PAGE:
Friday, April 20, 2007

Understanding Stealth Malware



Ever wondered whether Blue Pill really works or was just a PR stunt? Ever wanted to see how practical are various timing attacks against it? (And can even those “unpractical” be cheated?) Or how many Blue Pills inside each other can you run and still be able to play your favorite 3D game smoothly? Or how deep Alex can hook into Windows NDIS to bypass your personal firewall? Do you want to see Patch Guard from a “bird’s eye view” perspective? Or do you simply want to find out how well the latest Vista x64 kernel is protected? Ever wondered how rootkits like Deepdoor and Firewalk really worked? You can’t sleep, because you’re thinking constantly about how Blue Pill-like malware can be prevented? Does Northbridge hacking sound sexy to you? :)

At the very end of July, during the Black Hat Briefings in Las Vegas, Alex Tereshkin and I will be running a training “Understanding Stealth Malware”, where you should be able to find answers to the above questions plus many more.

The training will feature many previously unpublished techniques, implementation details, and of course lots of brand new code, developed especially for the training. The code will include sample rootkits similar to Deepdoor, Firewalk, Blue Pill and Delusion (but redesigned and rewritten from scratch) as well as some more exotic things, like e.g. anti-hardware-forensic attacks.

As the training will be focused on Windows platform and Vista x64 specifically, we will also present some new kernel attacks against latest Vista x64 builds. These attacks, of course, work on the fly and do not require system reboot and are not afraid of the TPM/Bitlocker protection. (Although they could also be used to bypass Vista DRM protection, this subject will not be discussed during the training).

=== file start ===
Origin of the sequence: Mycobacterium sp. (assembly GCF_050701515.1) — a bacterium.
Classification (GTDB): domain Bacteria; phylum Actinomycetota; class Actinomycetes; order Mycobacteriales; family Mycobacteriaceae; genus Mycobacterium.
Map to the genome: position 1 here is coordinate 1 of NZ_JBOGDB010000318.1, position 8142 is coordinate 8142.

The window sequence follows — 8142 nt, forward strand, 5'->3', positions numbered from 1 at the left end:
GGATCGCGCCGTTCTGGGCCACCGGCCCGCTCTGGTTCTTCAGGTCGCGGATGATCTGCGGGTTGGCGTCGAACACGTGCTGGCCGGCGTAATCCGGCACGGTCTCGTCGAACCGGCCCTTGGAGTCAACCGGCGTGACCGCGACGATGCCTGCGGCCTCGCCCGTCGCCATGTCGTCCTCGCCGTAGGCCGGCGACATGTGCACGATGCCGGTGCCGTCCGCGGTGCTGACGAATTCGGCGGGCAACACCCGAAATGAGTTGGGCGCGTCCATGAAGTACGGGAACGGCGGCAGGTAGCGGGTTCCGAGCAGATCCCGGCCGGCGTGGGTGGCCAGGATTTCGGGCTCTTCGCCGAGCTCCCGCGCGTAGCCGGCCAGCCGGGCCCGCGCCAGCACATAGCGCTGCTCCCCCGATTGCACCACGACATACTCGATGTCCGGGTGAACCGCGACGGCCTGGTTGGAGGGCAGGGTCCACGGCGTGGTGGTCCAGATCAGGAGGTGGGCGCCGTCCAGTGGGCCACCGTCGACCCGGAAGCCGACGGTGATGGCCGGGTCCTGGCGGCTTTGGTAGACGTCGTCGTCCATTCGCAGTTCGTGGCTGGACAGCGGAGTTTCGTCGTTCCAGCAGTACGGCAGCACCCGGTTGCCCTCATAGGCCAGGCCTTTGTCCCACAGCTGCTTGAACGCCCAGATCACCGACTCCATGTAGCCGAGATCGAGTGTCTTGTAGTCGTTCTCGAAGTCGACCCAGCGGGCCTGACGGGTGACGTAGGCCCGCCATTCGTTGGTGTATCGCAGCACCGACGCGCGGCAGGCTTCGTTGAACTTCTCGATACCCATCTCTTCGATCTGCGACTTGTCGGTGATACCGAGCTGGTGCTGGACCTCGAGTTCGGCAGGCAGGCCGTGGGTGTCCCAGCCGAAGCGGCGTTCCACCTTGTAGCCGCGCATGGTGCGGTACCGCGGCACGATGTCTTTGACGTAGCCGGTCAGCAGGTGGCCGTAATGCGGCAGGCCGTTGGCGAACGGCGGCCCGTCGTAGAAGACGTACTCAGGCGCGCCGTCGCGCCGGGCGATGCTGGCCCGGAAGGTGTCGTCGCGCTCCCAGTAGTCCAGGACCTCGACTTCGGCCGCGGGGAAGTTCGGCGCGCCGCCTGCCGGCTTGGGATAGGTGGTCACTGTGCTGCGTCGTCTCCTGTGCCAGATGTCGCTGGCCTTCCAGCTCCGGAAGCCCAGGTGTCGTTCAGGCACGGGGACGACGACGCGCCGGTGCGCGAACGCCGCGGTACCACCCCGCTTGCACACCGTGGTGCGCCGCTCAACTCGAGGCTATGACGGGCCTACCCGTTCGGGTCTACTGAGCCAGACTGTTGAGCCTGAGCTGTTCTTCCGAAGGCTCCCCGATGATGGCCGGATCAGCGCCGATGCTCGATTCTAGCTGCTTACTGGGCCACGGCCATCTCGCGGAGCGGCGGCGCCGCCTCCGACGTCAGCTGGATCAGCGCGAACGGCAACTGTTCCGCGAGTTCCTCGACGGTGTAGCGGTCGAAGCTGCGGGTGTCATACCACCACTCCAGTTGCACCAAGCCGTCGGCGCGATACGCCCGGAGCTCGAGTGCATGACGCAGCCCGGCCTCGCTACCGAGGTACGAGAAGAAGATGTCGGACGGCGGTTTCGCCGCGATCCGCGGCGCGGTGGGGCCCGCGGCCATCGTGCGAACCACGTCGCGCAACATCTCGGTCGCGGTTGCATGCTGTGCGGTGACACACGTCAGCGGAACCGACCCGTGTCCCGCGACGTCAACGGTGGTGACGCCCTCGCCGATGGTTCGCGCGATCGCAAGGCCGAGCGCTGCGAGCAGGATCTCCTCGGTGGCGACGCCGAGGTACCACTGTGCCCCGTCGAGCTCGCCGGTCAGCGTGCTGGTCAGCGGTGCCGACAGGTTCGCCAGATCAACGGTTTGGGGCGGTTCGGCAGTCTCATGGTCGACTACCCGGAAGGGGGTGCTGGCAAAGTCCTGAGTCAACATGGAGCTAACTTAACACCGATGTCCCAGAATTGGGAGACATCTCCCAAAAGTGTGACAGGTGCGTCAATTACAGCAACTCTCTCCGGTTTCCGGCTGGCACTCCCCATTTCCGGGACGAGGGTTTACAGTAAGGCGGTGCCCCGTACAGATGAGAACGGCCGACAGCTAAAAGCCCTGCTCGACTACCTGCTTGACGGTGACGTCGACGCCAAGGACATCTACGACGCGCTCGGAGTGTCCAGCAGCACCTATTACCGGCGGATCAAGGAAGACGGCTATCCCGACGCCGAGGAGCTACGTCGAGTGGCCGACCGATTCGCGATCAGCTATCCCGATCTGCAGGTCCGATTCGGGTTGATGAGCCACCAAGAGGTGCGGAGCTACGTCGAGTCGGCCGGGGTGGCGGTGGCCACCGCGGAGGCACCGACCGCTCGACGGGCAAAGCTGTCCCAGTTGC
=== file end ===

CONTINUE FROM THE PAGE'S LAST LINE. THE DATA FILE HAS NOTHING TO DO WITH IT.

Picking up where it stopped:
Attendees will mostly work with kernel debuggers in order to analyze and understand various techniques used in system compromises. The main goal of the training is to help students understand contemporary malware techniques, enable them to see the “bigger picture” over technical details and show possible approaches to compromise detection.

Thus the course is primarily targeted for developers of security products, forensic investigators, pen-testers and OS developers. It’s recommended that attendees have a basic knowledge of OS design and implementation (specifically Windows), C programming, at least basic experience with debugging and ability to understand fragments of assembler code (IA32 architecture).

For ethical reasons we want to limit the availability of this course to only "legitimate" companies, thus we require that you specify your official business email address and company's website when registering for the course.

Pre-configured workstations will be provided, so there is no need to prepare for the course in any specific way. You can find more information and register for the training on the blackhat website. Please note that there will be only 2 public classes of this training this year – both during the Black Hat Briefings (28/29 and 30/31 of July). More classes will be available only in the form of on-site trainings for corporate customers.

Please also note that the number of seats is hard-limited by the number of available workstations, so we encourage registering early.

As for the other news – I have just quit COSEINC last week and I’m in the process of establishing a new security consulting and research company. For now I can only betray the name: Invisible Things Lab - expect more details to be posted here in the coming weeks :)

18 comments:

Zach said...

Keep up the good work, and best of luck in your new venture!

Anonymous said...

Nice that you set up your own company. Can we know in which country ?

Thanks a lot for the quality of your posts.

joanna said...